Bitcoin (BTC) wobbled around $40,000 as investors waited for the United States Federal Reserve to release its new set of economic projections on Wednesday.
The market's focus shifted to two important questions: Will United States central bank officials signal their intentions to raise interest rates in 2023 instead of 2024? And how much do they think inflation will rise in the remainder of 2021 and in the next year?
In March, the last Fed projection saw 11 Federal Open Market Committee (FOMC) officials agreeing to keep interest rates near zero at least until 2023. That suggested a tightening in the Fed's monetary policy in 2024. It would also imply that the Fed might trim its $120 billion asset purchasing program earlier than anticipated.
The prospects of "taper tantrums" in the medium term have also increased due to the latest consumer price index (CPI) readings, the Fed's preferred gauge to measure inflation. The April CPI data showed that inflation rose to 4.2%. Meanwhile, in May, it rose to 5% for the first time since 1992.
Nevertheless, the Fed defended the dramatic inflationary spikes by saying that they are "transitory" in nature. The central bank has committed to waiting until it sees inflation rates holding themselves up near higher levels before announcing rate cuts. The projections on Wednesday will indicate how long officials will wait for the next tapering.
David Tawil, president of ProChain Capital — a New York-based multistrategy crypto-asset fund, believes the Fed's sentiment toward keeping its expansionary policies intact would change following Wednesday's FOMC meeting.
"As always, the Fed's post-meeting statement is going to [be] parsed carefully by analysts," he told Cointelegraph.
"However, it is likely that even according to the most conservative reading, that the Fed will tip its hat to low unemployment and growth, and indicate a move toward tapering bond-buying and raising rates."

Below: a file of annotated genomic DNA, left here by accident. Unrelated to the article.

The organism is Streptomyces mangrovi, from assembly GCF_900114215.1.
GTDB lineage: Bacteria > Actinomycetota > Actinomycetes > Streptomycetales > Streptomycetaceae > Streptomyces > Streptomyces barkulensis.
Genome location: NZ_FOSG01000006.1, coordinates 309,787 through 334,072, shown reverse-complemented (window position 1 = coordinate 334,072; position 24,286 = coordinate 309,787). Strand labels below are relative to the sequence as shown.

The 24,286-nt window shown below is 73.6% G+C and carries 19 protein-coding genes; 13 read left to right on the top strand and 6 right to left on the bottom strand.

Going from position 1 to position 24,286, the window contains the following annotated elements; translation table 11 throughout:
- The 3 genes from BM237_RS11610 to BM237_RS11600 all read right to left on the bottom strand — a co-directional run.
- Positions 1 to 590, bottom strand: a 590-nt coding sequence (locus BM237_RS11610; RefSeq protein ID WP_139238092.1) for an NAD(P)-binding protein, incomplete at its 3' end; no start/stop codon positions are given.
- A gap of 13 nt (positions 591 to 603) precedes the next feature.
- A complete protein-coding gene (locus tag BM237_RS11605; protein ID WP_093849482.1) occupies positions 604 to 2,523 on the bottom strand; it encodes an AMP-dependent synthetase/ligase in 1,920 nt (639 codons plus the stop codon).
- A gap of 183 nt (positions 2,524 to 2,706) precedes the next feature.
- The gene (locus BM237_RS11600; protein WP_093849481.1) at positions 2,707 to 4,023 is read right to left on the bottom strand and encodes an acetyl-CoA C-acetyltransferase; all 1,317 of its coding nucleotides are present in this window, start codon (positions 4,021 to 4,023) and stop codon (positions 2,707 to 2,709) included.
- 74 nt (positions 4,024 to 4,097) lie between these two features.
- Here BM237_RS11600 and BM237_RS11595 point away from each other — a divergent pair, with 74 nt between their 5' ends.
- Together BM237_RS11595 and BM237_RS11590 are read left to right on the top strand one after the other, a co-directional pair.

Bitcoin outlook bullish
The rate hike projections give Bitcoin at least two years to continue its anti-inflation bull run.
The benchmark cryptocurrency emerged as a star performer after the March 2020 global market crash, led by fears that the Fed's quantitative easing policies, coupled with the U.S. government's trillions of dollars worth of stimulus aid, would sap investors' appetite for government bonds and the U.S. dollar.
The BTC/USD exchange rate jumped from its mid-March 2020 low of $3,858 to as high as $64,898 in April 2021, up 1,582%. Meanwhile, the yield on the benchmark 10-year U.S. Treasury note surged from 0.36% in March 2020 to 1.774% in March 2021. Yields move inversely to bond prices.
The U.S. dollar index, which measures the greenback's strength against a basket of top foreign currencies, crashed 9.48% in the same period. The bond market and the U.S. dollar have recovered lately on strong economic projections in the U.S. post reopening.
Meanwhile, Bitcoin has dipped by more than 25%, partly because of Elon Musk's anti-Bitcoin tweets and because of regulatory fear, uncertainty and doubt, or "FUD."
Nick Spanos, founder of Bitcoin Center NYC, noted that rising inflation coupled with Fed's efforts to keep interest rates near the current 0.25% gives Bitcoin ample opportunities to resume its bull run.
This is also because other traditional safe-havens, such as government bonds, offer historically lower yields. At the same time, Bitcoin promises a higher rate of growth.
"Following the publication of the Fed Dot Plot today, I see a temporal reaction in the crypto market with an upsurge in the price of Bitcoin. Based on this fundamental, retesting the $45,000 level looks more likely, in the coming days."
Tawil also presented a bullish outlook for Bitcoin, noting that investors would keep looking at the cryptocurrency as their "flight to safety" against higher inflation.
"If the legislative critics and the celebrity personalities can keep their mouths shut regarding Bitcoin (which they probably can't), Bitcoin could make a run for $75K by year-end," he said.
Death cross looms
However, technical setups on Bitcoin charts don't agree with bullish analysts.
For instance, the BTC/USD exchange rate recently encountered higher selling pressure in the $40,000–$42,000 range. As a result, traders apprehensively treat the area as their cue to secure short-term profits, thereby risking declines toward the next points of support around $35,000, $32,000 and $30,000.
Meanwhile, Bitcoin's 50-day simple moving average (50-day SMA) — the blue wave on the chart below — is hinting at closing below its 200-day simple moving average (200-day SMA) — the saffron wave. The crossover is called a "death cross," an indicator notorious for predicting advanced price declines across financial markets.
"Whenever a Death Cross occurs, Bitcoin experiences deeper downside," noted Rekt Capital, a pseudonymous market analyst. "In 2014, a Death Cross preceded an extra -71% drop. In 2017, an extra -65% drop. In 2019, an extra -55% drop."
The trader added that a death cross remains a scenario, not a prediction, hinting that the price of Bitcoin might recover higher despite the bearish indicator's potential appearance in the coming days.